Gatorfoam panels are the perfect choice for an artist. They are a lightweight, manmade wood-polystyrene product that has an inert acidic content of 6.5~7.0 pH—inert meaning they will not become more acidic over time. They are less acidic than hardboard!

    Great idea to make your own though. Thanks for sharing how you do it!

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  14. Yes, but could they hold up to one of my ninja spinning sidekicks like Di bond? I think not.

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  15. There is a much easier way to glue raw linen to a dibond panel by sanding away the baked coating and preparing the exposed aluminium with potash alum (potassium aluminum sulfate). This makes the surface sensitive enough to take regular rabbit skin glue so that raw linen can be glued and then a traditional gesso can be applied with marble dust and glue. No presses needed.
    Michael Price

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    1. True, but I am using already lead primed linen for my panels from NY Central Art Supply. (Plus the BEVA is very easily reversed if needed.) If I was starting with raw linen, I would give the potash alum a try for sure.

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    2. I think Kate took a workshop with you awhile ago about traditional materials. Unfortunately I couldn't make it.

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    3. The problem with removing the manufacturer's coating on aluminum composite panels is that you will create an exposed surface that will oxidize and can react with the collagen proteins in the hide glue with the potential for degrading their strength.

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    4. No offense, Michael, but your procedure is way more difficult than it needs to be. The factory coating does not need to come off.

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    5. no rabbits need to be harmed in the creation of awesome panels. Stick to the panini machine.

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  16. Hi David, first time visiting your blog. Very interesting and amusing. I've just purchased some white A3 panels of dibond. Can I paint in oil directly on them or do they need to be primed? Could I sand the panels down to the shiny metal layer (if there is one) and paint directly on that? Thanks in advance for any advice you can provide.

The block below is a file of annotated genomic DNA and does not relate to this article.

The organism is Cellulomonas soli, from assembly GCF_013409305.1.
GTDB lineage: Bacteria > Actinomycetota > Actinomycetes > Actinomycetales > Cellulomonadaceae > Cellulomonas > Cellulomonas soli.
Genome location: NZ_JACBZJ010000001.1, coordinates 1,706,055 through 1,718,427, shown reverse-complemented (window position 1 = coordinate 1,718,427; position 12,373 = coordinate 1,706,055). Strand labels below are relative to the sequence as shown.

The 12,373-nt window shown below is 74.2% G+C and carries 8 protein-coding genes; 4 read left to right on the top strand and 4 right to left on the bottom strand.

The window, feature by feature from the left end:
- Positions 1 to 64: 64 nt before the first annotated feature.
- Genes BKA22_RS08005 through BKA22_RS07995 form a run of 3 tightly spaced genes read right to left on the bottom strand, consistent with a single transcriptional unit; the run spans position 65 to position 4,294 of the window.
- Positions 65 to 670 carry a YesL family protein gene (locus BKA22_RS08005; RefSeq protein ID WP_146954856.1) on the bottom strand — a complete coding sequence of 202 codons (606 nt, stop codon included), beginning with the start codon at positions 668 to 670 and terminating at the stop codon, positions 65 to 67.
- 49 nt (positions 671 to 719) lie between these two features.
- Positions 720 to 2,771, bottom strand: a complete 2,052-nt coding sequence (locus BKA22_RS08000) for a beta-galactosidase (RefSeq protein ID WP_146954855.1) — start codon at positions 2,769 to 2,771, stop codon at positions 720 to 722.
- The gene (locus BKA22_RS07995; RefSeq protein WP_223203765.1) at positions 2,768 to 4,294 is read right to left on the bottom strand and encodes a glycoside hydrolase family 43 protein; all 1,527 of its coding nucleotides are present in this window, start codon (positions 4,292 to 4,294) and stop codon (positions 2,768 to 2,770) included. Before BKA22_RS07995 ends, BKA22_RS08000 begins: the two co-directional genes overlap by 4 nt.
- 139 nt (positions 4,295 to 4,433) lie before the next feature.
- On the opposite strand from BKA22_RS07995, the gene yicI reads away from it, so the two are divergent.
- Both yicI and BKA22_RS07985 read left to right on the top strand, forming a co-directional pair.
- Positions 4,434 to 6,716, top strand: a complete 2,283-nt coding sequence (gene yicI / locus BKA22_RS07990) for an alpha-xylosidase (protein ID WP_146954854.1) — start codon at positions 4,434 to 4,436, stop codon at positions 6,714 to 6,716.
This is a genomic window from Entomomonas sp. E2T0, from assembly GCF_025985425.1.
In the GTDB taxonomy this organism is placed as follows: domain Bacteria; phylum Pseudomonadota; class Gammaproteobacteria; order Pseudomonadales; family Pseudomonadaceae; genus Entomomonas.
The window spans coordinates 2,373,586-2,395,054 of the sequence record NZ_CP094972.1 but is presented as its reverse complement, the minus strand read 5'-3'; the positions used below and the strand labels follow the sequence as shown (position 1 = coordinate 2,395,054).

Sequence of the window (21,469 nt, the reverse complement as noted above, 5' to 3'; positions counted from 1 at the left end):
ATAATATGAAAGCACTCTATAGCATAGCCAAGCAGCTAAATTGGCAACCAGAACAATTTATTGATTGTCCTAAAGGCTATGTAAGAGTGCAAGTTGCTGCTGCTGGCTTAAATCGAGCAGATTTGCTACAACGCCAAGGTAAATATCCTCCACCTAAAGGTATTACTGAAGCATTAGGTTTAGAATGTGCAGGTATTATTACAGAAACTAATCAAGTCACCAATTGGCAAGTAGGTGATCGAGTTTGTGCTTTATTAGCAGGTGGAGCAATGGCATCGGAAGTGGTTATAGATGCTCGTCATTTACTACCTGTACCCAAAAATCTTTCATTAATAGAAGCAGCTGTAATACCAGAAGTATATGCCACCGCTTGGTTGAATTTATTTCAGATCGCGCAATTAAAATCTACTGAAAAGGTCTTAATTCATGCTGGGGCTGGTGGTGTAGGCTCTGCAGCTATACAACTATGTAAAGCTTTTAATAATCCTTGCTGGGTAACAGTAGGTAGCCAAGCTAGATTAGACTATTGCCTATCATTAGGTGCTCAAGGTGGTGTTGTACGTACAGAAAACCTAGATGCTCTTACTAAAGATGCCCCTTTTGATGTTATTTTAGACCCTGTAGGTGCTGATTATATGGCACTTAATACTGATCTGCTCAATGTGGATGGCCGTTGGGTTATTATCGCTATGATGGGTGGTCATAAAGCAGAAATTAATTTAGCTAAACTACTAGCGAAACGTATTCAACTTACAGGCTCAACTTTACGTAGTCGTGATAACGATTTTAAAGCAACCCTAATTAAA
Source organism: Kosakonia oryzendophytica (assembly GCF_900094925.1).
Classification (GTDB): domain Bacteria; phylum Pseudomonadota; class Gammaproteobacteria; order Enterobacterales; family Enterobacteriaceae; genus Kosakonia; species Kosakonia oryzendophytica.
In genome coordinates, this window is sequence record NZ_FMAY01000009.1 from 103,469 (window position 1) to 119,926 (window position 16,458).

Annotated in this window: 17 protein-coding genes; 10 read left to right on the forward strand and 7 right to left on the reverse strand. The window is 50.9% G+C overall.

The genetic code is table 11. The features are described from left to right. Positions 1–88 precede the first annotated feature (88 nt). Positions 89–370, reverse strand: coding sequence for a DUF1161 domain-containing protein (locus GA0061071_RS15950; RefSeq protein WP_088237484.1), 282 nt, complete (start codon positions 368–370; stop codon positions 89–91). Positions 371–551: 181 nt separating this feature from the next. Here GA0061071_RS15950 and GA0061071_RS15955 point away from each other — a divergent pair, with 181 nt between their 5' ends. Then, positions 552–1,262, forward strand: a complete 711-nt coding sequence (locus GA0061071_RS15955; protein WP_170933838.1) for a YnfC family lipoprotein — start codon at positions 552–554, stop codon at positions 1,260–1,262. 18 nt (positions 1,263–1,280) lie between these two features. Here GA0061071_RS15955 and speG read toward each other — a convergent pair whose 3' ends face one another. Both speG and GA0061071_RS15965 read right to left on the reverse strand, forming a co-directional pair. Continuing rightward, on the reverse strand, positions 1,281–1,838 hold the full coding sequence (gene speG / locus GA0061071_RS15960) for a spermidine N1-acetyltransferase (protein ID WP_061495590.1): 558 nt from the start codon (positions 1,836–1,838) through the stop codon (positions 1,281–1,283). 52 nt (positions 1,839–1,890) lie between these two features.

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    1. Take a look at my post "More Apocalypse Surviving Panels." I cover two priming methods. You can technically paint right on the dibond factory priming surface, but it ain't that fun. If you want to try it you're going to have to lightly abrade the surface with 600 grit or something like that and clean it with some isopropyl alcohol. Exposing the aluminum isn't a great idea either because aluminum oxidizes once it is exposed, which means that your paint will be adhering to flaky rust, basically. Not terribly sound, structurally.

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  17. Will surely come and visit this blog more often. Thanks for sharing.
    painters adelaide

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  18. Thanks for the great information about panel making. I've been struggling with adhesives (Miracle Muck too often leaves a bubble right in the middle of the panel despite my best efforts).
    Can you recommend a Canadian supplier for Dibond or do you order from the US? If so, where?

    Many thanks!
    Ingrid

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    1. Any local sign shop should carry it. They sometimes refer to it as Alu-panel.

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  19. Thanks so much for all the great info! I was wondering if you mount to the white coated dibond or the brushed metal finish?